Sexual selection has the potential to contribute to population divergence and speciation. Most studies of sexual selection in Drosophila have concentrated on a single signaling modality, usually either courtship song or cuticular hydrocarbons (CHCs), which can act as contact pheromones. We have examined the relationship between both signal types and reproductive success using F1-3 offspring of wild-collected flies, raised in the lab. We used two populations of the Holarctic species Drosophila montana, that represent different...

Data from: Ecological speciation in dynamic landscapes

Robin Aguilée, Amaury Lambert & David Claessen
Although verbal theories of speciation consider landscape changes, ecological speciation is usually modeled in a fixed geographical arrangement. Yet landscape changes occur, at different spatio-temporal scales, due to geological, climatic or ecological processes, and these changes result in repeated divisions and reconnections of populations. We examine the effect of such landscape dynamics on speciation. We use a stochastic, sexual population model with polygenic inheritance, embedded in a landscape dynamics model (allopatry-sympatry oscillations). We show that,...

Data from: Differential selection between the sexes and selection for sex

Denis Roze & Sarah P. Otto
Anisogamy is known to generate an important cost for sexual reproduction (the famous "twofold cost of sex"). However, male-female differences may have other consequences on the evolution of sex, due to the fact that selective pressures may differ among the sexes. On the one hand, intralocus sexual conflict should favor asexual females, which can fix female-beneficial, male-detrimental alleles. On the other hand, it has been suggested repeatedly that sexual selection among males may help to...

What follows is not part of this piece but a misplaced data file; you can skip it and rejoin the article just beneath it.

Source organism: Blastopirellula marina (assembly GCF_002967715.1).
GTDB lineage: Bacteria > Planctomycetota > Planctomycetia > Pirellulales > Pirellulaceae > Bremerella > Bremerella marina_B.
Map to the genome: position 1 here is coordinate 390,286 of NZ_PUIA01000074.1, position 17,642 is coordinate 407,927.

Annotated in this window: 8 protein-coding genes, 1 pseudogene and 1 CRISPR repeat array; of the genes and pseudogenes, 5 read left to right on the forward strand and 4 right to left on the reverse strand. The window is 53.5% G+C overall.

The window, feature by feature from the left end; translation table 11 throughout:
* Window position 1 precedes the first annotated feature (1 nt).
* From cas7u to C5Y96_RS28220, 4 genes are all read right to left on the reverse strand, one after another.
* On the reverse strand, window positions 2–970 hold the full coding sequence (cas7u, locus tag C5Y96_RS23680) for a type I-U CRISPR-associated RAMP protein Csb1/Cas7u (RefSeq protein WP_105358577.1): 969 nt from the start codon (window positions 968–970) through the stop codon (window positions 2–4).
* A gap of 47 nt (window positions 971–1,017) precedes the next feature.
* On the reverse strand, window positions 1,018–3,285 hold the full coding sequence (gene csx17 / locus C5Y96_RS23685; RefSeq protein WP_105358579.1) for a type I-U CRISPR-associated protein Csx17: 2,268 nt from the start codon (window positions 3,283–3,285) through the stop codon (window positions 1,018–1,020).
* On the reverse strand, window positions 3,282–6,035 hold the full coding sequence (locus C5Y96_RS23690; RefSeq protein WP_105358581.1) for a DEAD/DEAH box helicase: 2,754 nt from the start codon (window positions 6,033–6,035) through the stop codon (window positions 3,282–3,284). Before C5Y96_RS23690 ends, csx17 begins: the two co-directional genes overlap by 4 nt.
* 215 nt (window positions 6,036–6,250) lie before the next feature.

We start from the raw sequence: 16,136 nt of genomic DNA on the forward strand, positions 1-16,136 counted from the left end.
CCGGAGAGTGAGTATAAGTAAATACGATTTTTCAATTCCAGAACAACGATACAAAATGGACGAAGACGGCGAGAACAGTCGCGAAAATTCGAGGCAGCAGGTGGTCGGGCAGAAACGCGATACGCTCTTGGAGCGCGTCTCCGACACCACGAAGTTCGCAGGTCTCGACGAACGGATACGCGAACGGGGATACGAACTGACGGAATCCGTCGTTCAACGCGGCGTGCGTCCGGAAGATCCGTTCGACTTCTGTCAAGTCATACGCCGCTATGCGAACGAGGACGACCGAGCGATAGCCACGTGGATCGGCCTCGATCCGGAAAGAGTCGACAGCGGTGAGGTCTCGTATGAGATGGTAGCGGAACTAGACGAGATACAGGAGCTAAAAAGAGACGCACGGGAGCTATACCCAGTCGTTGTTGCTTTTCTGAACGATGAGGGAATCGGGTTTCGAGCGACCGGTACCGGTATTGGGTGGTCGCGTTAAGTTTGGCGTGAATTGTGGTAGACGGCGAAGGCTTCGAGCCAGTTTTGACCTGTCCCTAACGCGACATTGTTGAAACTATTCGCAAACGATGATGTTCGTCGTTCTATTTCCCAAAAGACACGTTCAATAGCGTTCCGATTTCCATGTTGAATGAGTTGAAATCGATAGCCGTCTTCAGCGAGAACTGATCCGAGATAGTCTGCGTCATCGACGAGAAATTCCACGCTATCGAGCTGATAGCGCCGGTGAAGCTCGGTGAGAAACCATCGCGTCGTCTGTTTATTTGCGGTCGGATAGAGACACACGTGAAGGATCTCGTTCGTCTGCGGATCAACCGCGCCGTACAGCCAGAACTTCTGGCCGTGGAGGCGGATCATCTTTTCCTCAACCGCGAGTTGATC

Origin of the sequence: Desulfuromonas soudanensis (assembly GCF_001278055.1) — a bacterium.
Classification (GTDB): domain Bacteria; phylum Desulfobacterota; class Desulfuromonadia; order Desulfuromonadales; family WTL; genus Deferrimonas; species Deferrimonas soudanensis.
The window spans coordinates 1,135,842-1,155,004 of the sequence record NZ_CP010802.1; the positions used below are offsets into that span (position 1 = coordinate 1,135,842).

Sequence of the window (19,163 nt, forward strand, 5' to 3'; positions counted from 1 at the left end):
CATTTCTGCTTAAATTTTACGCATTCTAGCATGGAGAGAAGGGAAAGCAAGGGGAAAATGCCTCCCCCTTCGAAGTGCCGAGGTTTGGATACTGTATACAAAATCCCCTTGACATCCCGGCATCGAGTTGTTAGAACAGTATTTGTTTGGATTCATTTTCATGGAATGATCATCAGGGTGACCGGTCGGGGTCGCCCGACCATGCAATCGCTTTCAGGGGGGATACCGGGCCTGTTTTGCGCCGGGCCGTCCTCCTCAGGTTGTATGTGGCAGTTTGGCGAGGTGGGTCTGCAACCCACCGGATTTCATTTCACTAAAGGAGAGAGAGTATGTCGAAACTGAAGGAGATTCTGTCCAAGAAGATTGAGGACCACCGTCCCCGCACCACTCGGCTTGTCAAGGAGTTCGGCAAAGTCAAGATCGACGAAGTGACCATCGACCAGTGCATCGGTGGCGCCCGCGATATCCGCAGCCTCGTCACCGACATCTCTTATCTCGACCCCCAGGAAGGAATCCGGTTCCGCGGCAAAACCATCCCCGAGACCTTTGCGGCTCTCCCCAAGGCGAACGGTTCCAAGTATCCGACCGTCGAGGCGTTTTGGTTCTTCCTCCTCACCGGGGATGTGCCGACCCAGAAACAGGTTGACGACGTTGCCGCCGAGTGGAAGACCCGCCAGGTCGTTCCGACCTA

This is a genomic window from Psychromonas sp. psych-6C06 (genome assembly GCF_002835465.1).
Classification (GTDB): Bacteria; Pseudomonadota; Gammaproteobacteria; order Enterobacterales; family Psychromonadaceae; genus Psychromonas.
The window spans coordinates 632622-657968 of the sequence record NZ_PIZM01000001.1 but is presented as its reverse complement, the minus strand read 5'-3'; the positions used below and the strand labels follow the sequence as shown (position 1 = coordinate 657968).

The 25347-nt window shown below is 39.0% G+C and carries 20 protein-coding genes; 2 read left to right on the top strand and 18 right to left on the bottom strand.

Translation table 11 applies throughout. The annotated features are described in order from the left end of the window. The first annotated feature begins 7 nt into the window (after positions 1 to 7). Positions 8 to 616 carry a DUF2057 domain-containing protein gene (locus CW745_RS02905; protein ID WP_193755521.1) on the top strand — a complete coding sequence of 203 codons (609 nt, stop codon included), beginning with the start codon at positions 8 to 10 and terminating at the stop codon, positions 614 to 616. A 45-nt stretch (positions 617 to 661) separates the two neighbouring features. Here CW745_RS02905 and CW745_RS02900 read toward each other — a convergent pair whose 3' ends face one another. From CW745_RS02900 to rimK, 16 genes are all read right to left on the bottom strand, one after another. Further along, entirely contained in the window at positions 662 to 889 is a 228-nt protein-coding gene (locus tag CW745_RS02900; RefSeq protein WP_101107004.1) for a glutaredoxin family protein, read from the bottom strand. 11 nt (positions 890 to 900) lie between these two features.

Data from: Host and habitat specialization of avian malaria in Africa

Claire Loiseau, Ryan J. Harrigan, Alexandre Robert, Rauri C. K. Bowie, Henri A. Thomassen, Thomas B. Smith, Ravinder N. M. Sehgal, Claire Loiseau, Ryan J. Harrigan, Alexandre Robert, Rauri C. K. Bowie, Henri A. Thomassen, Thomas B. Smith & Ravinder N. M. Sehgal
Studies of both vertebrates and invertebrates have suggested that specialists, as compared to generalists, are likely to suffer more serious declines in response to environmental change. Less is known about the effects of environmental conditions on specialist vs. generalist parasites. Here, we study the evolutionary strategies of malaria parasites (Plasmodium spp.) among different bird host communities. We determined the parasite diversity and prevalence of avian malaria in three bird communities in the lowland forests in...

Data from: Reconstructing the origins of high-alpine niches and cushion life form in the genus Androsace s.l. (Primulaceae)

Florian Boucher, Wilfried Thuiller, Cristina Roquet, Rolland Douzet, Serge Aubert, Nadir Alvarez & Sébastien Lavergne
Relatively few species have been able to colonize extremely cold alpine environments. We investigate the role played by the cushion life form in the evolution of climatic niches in the plant genus Androsace s.l., which spreads across the mountain ranges of the Northern Hemisphere. Using robust methods that account for phylogenetic uncertainty, intraspecific variability of climatic requirements and different life history evolution scenarios, we show that climatic niches of Androsace s.l. exhibit low phylogenetic signal...